‘Trial’ mortgage-reduction program backfires

teacups signifying brittle mortgage reductionsIn desperate times homeowners simply cannot trust their lenders.

Hundreds of lawsuits have been filed nationwide over bank foreclosure related to “trial” mortgage modifications that never resulted in payment reductions.

The same situation may be playing out in your neighborhood of Mar Vista, Westchester, Culver City — or perhaps even Beverlywood?

U.S. banks offered the temporary modifications as part of the government bailout funding of 2008. The idea was that homeowners paid a lower mortgage while waiting for a permanent reduction. In most cases, the banks never approved a permanent deal.

As many as 36 lawsuits from across the country against Bank of America have been bundled into one complaint in a Boston federal court. The plaintiffs allege that BOA “systematically failed” to follow through on the government’s Home Affordable Modification Program.

Only about a third of the people with the trial period plans (TPPs) actually had their reductions made permanent, U.S. Treasury figures show. Meanwhile, their actual debt to the banks continued to pile up as a result of the temporary lower payments.

The lawsuits charge that BOA deliberately ignored paperwork filings and treated homeowners with TPPs as if they were delinquent.

BOA says none of the people suing in the federal court case actually qualified for loan modifications. At the time, banks were under no obligation to accept permanent cuts in mortgage payments.

The lawsuit alleges:

“BOA’s general practice and culture is to string homeowners along with no intention of providing actual and permanent modifications. Instead, BOA has put processes in place that are designed to foster delay, mislead homeowners and avoid modifying mortgage loans.”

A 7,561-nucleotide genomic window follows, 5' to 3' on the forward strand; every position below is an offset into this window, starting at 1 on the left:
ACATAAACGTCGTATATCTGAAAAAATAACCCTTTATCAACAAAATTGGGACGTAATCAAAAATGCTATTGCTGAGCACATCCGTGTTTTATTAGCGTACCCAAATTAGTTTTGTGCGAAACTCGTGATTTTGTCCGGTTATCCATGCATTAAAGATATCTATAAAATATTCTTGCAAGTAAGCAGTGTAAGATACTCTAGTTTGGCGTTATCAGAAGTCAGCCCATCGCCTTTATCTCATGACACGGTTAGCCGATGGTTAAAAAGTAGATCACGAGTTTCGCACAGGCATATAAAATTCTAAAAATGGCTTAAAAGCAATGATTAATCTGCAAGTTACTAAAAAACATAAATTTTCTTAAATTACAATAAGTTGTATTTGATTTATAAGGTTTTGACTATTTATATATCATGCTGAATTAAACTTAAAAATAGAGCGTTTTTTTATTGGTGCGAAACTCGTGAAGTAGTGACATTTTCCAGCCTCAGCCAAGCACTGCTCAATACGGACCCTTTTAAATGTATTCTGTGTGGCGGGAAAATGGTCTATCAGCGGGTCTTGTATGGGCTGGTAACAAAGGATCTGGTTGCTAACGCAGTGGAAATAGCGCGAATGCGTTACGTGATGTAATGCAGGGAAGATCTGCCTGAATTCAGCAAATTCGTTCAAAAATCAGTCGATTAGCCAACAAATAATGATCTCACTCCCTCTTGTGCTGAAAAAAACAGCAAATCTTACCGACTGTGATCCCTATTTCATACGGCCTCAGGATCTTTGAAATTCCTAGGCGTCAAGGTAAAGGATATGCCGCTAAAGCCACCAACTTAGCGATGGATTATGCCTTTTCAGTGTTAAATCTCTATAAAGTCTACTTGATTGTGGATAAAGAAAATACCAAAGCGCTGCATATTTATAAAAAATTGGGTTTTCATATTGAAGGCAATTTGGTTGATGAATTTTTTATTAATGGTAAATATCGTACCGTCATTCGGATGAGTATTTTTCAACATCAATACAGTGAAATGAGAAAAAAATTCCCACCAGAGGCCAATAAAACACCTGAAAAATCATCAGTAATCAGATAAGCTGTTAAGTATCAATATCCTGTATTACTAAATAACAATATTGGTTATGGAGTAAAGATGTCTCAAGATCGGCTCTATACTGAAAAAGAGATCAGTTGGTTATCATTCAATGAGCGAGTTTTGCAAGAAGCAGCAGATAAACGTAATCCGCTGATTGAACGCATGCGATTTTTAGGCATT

Similar lawsuits are pending against JPMorgan Chase.

The AP recently told the story of grocery store owners William and Esperanza Casco, whose TPP via Chase led to the foreclosure and sale of their Long Beach home.

“It is extremely unfair that someone like me and my wife who have owned our home for 17 years and never missed a payment could end up in foreclosure,” said Casco, 47, of South Gate.

While the Cascos made their payments, they ended up with a demand for $50,000 after the payment reduction failed to materialize. Chase told the AP that the couple were given several chances to qualify, but never did.

Last summer, the government charged the rules for PTTs, requiring the banks to verify income and other important details before granting TPPs. Homeowners who qualify and regularly make the lower payments are now preapproved for permanent mortgage payment deductions.

If you’re in fear of foreclosure and are being bullied by a mortgage holder, contact me, Cindy, right away so we can discuss your rights and options.

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